We’re halfway into the 2012 Summer Olympics and the U.S. athletes have certainly done America proud. Take Michael Phelps, honoring the U.S. with his 18th gold medal, Gabby Douglas standing proud and bemedaled on the award stand, and 17-year-old boxer Claressa Shields beaming with golden grace.
But let’s have a look at one skill the U.S. athletes have yet to master…the Cockney accent. In an attempt to pay homage to their London hosts, several Olympians displayed their affection with a resolute, yet miserably hopeless, attempt to adopt their hosts’ native accent. If you want to laugh along with Team USA, check out their admirable, albeit unsuccessful, attempts. As much as I’m rooting for soccer player Heather O’Reilly, a gold in Cockney Accent certainly isn’t in the making.
In the athlete’s defense, the phrases chosen for the task are hardly “textbook”. They’re a wonderful slice of Cockney idioms, phrases that typically rhyme with the word the person wants to say; for example, ‘telephone’ becomes the phrase ‘dog and bone.’ The athletes, then, have to contend with a double whammy: getting their tongues around Cockney vowels and consonants, and their heads around the meaning of the phrases. The following idiom, and one that stumped Olympian after Olympian, makes the case: “Would you like some John Cleese with your uncle Fred, or just a little bit of talk and mutter?” actually means, “Would you like some cheese with your bread or just a bit of butter?”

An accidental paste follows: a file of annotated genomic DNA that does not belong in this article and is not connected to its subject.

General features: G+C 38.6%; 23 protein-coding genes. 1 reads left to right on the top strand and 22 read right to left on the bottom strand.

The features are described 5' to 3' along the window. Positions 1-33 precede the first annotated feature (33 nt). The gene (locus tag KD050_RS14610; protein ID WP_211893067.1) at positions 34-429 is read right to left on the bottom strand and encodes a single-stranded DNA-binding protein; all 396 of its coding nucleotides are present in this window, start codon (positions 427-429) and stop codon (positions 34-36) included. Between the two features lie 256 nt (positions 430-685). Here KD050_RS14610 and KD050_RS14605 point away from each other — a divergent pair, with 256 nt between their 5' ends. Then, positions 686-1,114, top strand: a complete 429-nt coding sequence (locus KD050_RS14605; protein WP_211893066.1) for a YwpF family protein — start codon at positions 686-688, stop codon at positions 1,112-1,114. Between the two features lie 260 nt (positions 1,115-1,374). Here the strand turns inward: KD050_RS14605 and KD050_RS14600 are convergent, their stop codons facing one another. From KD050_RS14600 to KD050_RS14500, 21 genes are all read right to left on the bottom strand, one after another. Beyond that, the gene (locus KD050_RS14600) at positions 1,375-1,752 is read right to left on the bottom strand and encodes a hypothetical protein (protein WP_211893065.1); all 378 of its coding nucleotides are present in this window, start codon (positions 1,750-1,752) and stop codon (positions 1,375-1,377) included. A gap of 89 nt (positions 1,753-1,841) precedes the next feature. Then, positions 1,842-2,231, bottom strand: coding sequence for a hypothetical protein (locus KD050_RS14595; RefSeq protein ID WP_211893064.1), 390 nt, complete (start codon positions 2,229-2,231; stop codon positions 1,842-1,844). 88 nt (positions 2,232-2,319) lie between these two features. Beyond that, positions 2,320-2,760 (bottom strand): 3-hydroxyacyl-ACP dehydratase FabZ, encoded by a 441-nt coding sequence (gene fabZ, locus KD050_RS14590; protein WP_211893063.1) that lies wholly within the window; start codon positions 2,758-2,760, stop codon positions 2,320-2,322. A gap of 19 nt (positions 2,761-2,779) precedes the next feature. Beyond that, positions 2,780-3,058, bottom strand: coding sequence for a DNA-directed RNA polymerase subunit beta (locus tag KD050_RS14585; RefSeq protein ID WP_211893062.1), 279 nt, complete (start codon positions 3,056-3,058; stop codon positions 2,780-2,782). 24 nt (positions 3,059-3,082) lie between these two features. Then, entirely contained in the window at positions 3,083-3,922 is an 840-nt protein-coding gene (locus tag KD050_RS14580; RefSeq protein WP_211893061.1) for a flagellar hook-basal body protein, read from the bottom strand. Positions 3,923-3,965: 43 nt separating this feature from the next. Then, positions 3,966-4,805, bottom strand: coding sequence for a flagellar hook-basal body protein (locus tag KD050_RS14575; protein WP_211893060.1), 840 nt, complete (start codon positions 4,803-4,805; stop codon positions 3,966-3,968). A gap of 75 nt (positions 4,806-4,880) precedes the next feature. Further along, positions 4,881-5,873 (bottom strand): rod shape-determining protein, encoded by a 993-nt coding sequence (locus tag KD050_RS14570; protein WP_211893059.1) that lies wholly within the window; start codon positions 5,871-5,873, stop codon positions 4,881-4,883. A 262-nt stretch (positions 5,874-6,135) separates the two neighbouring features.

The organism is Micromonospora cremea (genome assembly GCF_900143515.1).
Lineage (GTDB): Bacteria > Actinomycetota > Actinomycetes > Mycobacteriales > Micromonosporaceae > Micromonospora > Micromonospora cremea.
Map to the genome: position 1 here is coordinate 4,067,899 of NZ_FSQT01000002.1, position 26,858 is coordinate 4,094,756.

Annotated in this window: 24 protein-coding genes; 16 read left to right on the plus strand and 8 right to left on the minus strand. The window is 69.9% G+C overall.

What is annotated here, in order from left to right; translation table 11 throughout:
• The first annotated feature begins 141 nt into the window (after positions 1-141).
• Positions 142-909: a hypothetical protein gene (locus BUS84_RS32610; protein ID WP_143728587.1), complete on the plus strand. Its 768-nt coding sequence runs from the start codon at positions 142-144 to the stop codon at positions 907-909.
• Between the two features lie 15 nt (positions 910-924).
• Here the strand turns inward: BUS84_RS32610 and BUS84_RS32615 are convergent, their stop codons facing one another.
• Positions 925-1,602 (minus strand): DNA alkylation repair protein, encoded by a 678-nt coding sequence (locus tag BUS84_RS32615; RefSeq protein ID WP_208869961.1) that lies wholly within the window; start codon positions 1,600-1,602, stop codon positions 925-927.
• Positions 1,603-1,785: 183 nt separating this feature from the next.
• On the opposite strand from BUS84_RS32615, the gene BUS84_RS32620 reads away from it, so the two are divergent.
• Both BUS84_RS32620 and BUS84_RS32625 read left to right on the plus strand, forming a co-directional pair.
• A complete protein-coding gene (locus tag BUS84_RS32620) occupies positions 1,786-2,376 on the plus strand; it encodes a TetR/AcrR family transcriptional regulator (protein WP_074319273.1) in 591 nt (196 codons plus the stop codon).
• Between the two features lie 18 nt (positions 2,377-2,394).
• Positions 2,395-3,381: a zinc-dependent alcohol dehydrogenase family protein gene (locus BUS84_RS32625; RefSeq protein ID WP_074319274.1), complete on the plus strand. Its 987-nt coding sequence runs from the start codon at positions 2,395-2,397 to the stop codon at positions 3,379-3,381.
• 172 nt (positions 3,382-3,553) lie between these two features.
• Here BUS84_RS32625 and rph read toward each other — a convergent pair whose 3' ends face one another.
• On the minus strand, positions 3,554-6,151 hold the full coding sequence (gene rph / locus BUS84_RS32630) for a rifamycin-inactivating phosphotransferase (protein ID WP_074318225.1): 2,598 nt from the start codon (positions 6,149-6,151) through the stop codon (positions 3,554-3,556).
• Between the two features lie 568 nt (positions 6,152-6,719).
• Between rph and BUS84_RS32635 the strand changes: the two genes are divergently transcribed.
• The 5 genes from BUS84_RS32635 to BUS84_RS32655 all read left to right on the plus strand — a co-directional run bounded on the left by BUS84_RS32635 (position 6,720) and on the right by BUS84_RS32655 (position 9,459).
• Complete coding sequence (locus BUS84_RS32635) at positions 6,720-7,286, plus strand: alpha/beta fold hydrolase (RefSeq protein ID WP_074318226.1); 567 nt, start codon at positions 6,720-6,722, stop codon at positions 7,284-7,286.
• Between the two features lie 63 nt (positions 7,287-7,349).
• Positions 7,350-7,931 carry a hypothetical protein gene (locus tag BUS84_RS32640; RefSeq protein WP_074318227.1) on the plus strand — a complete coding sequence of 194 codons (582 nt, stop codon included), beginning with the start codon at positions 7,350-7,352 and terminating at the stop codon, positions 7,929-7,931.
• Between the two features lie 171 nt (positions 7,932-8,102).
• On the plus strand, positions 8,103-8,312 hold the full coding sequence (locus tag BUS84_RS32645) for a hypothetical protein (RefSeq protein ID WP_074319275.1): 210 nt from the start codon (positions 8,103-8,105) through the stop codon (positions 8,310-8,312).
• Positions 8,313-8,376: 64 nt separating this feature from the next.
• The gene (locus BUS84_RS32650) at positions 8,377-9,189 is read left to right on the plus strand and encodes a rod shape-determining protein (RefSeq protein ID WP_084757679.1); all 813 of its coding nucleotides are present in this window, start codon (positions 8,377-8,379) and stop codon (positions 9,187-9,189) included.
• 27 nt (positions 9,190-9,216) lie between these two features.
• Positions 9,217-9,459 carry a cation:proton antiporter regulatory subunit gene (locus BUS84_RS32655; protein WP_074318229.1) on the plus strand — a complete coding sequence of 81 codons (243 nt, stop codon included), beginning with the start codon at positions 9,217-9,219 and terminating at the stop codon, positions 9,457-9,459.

Like accent learners of any language, the 2012 Olympians’ attempts demonstrate the difficulty of trying to acquire a new accent simply by using a “repeat after me” methodology. It doesn’t work, and especially not for adult learners. Given the neural wiring of our brains, adults need specific instructions. We need to be taught where to place our tongue, teeth, jaw, and lips to pronounce new sounds with which we may not be familiar. We need to be shown what it looks like and feels like…in effect, to “see” and “feel” a sound. Can it be done? Absolutely!
There are thousands of non-native English speakers who have successfully completed American accent training…and each one of them deserves a medal!